Woods believes that corrosion technology is an up and coming industry that will offer plenty of career options. She explained, “As things age, as all of our infrastructure ages, we have more and more need to protect our structures, to maintain the safety of our structures. Employment will only grow as everything ages.”
Currently, the program at Seward has signed up 18 new students. These students will learn the ins and outs of corrosion technology, earning either a 10-month certificate or an associate degree. Instructor William Worley told the Times the Seward program will prepare students for a career in corrosion technology.
“They’ll be asked to master different skills – electricity, metallurgy, chemistry – and how all those disciplines fit together to help them understand the mechanisms of corrosion,” Worley said. “In their careers, they’ll either be asked to prevent the corrosion from happening in the first place or to mitigate it after it happens.”
Since few colleges are currently offering degree programs in corrosion technology, Seward did not have many models to draw from. According to Worley, the only other school in the country to offer this field of study right now is Kilgore College in Texas.
“It’s a very successful program,” Worley said. “We felt we could help the industry by starting another school here.”
This video offers a quick look at corrosion technology.
Corrosion Technology at Kilgore
According to the Kilgore website, corrosion costs the United States more than $300 billion each year, and results in significant safety, environmental and financial issues. Corrosion technology can alleviate some of the cost and problems associated with corrosion, through construction and installation techniques that reduce the risk of corrosion, and proper maintenance and repair procedures to keep corrosion in check. The website also explains that with new government regulations that have been implemented over the past decade, the need for specialists in this field is even greater than ever before.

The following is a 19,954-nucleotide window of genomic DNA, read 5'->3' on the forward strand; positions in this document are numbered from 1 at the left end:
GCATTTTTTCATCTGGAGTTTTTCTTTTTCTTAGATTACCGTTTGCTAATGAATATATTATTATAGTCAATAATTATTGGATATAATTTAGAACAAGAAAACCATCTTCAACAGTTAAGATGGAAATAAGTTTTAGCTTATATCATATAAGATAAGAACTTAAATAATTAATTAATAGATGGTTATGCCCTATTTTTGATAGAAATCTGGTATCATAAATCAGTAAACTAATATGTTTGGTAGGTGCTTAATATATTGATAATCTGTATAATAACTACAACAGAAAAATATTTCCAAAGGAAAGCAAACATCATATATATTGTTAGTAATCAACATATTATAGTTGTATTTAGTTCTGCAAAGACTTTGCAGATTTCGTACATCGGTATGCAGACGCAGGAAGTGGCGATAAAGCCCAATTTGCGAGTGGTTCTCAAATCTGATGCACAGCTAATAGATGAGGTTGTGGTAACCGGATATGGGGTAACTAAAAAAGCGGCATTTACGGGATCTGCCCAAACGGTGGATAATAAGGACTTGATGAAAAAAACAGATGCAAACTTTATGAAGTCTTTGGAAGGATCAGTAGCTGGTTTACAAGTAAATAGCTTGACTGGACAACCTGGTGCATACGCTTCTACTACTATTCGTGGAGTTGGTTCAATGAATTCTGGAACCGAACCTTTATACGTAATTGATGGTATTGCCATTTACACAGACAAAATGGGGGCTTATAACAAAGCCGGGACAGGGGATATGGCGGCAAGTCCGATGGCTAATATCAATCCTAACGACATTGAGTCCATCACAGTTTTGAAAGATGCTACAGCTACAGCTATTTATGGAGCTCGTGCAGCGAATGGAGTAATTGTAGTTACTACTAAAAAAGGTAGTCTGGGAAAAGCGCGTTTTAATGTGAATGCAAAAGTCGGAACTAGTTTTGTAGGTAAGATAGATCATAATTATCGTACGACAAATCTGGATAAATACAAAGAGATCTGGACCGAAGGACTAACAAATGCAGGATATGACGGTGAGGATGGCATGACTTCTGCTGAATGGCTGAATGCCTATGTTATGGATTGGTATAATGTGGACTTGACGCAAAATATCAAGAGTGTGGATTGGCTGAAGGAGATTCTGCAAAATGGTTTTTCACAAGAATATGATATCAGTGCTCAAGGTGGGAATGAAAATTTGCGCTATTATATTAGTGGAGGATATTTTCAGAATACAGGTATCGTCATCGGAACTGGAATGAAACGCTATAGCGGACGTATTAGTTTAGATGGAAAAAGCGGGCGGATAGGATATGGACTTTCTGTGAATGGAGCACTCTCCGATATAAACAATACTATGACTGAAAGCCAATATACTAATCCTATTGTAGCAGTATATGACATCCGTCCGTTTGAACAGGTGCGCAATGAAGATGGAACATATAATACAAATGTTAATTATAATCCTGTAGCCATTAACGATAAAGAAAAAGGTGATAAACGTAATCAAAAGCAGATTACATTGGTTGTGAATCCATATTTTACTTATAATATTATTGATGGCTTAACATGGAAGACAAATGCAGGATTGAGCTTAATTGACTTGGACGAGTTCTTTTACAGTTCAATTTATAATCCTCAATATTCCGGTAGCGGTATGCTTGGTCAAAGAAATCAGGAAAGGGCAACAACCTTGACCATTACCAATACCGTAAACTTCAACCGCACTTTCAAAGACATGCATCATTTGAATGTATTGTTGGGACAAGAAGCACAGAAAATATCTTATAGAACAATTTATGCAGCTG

The corrosion technology program at Kilgore can be completed in just two years, for students who do not require any remedial coursework coming into college. The program also includes a summer internship, offering students on-the-job training between the second and third semesters. The program includes courses in corrosion, metallurgy, ultrasonics, welding and technical drafting and writing. Those who graduate from the program will be eligible for careers in manufacturing, operating companies and government agencies.
Corrosion technology may be a relatively new field, but it is an important and growing one. The technicians that come out of these specialized training programs will be instrumental in keeping infrastructure, buildings and transportation safe and functioning around the country. As more community colleges tune into the opportunities waiting in the corrosion technology industry, it is likely that programs like the ones at Seward County Community College and Kilgore College will continue to crop up around the country. More programs will allow more students to get in on the ground floor of an up and coming field.